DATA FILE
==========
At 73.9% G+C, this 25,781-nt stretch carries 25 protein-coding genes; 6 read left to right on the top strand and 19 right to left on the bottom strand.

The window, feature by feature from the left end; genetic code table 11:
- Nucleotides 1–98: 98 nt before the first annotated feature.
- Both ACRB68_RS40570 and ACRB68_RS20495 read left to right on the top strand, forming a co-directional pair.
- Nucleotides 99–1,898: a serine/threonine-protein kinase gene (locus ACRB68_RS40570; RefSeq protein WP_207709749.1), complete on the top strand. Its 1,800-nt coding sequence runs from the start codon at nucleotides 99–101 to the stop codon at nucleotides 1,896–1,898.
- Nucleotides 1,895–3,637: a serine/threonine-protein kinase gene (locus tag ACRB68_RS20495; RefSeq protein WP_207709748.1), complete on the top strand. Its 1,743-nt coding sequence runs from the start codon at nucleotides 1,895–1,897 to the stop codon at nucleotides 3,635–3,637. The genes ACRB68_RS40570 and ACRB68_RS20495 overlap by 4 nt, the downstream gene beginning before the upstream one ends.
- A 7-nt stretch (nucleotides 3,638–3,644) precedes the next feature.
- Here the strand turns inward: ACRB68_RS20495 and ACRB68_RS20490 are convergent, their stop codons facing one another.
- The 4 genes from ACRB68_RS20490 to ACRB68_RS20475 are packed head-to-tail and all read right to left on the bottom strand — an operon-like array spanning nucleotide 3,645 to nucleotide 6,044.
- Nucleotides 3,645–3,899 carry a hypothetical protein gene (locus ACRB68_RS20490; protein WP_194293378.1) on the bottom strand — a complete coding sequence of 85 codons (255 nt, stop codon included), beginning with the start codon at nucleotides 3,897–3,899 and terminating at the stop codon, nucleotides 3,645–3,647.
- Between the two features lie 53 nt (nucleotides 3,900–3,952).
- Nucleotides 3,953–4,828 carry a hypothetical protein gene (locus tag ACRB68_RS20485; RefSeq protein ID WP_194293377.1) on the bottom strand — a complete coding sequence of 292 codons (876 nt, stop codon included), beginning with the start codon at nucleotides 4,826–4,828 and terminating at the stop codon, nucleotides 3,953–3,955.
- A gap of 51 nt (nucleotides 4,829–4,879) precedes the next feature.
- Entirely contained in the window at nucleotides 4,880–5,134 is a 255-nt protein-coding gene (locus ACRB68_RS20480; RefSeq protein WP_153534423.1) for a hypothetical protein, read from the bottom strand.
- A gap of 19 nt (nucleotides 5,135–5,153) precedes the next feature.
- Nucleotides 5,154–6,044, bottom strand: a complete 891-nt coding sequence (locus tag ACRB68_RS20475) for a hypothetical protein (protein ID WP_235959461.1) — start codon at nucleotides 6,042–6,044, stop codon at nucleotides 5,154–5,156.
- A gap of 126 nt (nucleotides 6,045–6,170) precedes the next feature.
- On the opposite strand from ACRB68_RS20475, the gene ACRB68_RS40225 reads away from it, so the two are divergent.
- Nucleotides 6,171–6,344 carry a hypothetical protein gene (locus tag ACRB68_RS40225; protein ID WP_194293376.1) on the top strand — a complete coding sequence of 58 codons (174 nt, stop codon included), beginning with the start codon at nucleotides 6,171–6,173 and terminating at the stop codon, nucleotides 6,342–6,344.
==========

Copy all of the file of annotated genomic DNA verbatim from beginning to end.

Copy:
At 73.9% G+C, this 25,781-nt stretch carries 25 protein-coding genes; 6 read left to right on the top strand and 19 right to left on the bottom strand.

The window, feature by feature from the left end; genetic code table 11:
- Nucleotides 1–98: 98 nt before the first annotated feature.
- Both ACRB68_RS40570 and ACRB68_RS20495 read left to right on the top strand, forming a co-directional pair.
- Nucleotides 99–1,898: a serine/threonine-protein kinase gene (locus ACRB68_RS40570; RefSeq protein WP_207709749.1), complete on the top strand. Its 1,800-nt coding sequence runs from the start codon at nucleotides 99–101 to the stop codon at nucleotides 1,896–1,898.
- Nucleotides 1,895–3,637: a serine/threonine-protein kinase gene (locus tag ACRB68_RS20495; RefSeq protein WP_207709748.1), complete on the top strand. Its 1,743-nt coding sequence runs from the start codon at nucleotides 1,895–1,897 to the stop codon at nucleotides 3,635–3,637. The genes ACRB68_RS40570 and ACRB68_RS20495 overlap by 4 nt, the downstream gene beginning before the upstream one ends.
- A 7-nt stretch (nucleotides 3,638–3,644) precedes the next feature.
- Here the strand turns inward: ACRB68_RS20495 and ACRB68_RS20490 are convergent, their stop codons facing one another.
- The 4 genes from ACRB68_RS20490 to ACRB68_RS20475 are packed head-to-tail and all read right to left on the bottom strand — an operon-like array spanning nucleotide 3,645 to nucleotide 6,044.
- Nucleotides 3,645–3,899 carry a hypothetical protein gene (locus ACRB68_RS20490; protein WP_194293378.1) on the bottom strand — a complete coding sequence of 85 codons (255 nt, stop codon included), beginning with the start codon at nucleotides 3,897–3,899 and terminating at the stop codon, nucleotides 3,645–3,647.
- Between the two features lie 53 nt (nucleotides 3,900–3,952).
- Nucleotides 3,953–4,828 carry a hypothetical protein gene (locus tag ACRB68_RS20485; RefSeq protein ID WP_194293377.1) on the bottom strand — a complete coding sequence of 292 codons (876 nt, stop codon included), beginning with the start codon at nucleotides 4,826–4,828 and terminating at the stop codon, nucleotides 3,953–3,955.
- A gap of 51 nt (nucleotides 4,829–4,879) precedes the next feature.
- Entirely contained in the window at nucleotides 4,880–5,134 is a 255-nt protein-coding gene (locus ACRB68_RS20480; RefSeq protein WP_153534423.1) for a hypothetical protein, read from the bottom strand.
- A gap of 19 nt (nucleotides 5,135–5,153) precedes the next feature.
- Nucleotides 5,154–6,044, bottom strand: a complete 891-nt coding sequence (locus tag ACRB68_RS20475) for a hypothetical protein (protein ID WP_235959461.1) — start codon at nucleotides 6,042–6,044, stop codon at nucleotides 5,154–5,156.
- A gap of 126 nt (nucleotides 6,045–6,170) precedes the next feature.
- On the opposite strand from ACRB68_RS20475, the gene ACRB68_RS40225 reads away from it, so the two are divergent.
- Nucleotides 6,171–6,344 carry a hypothetical protein gene (locus tag ACRB68_RS40225; protein ID WP_194293376.1) on the top strand — a complete coding sequence of 58 codons (174 nt, stop codon included), beginning with the start codon at nucleotides 6,171–6,173 and terminating at the stop codon, nucleotides 6,342–6,344.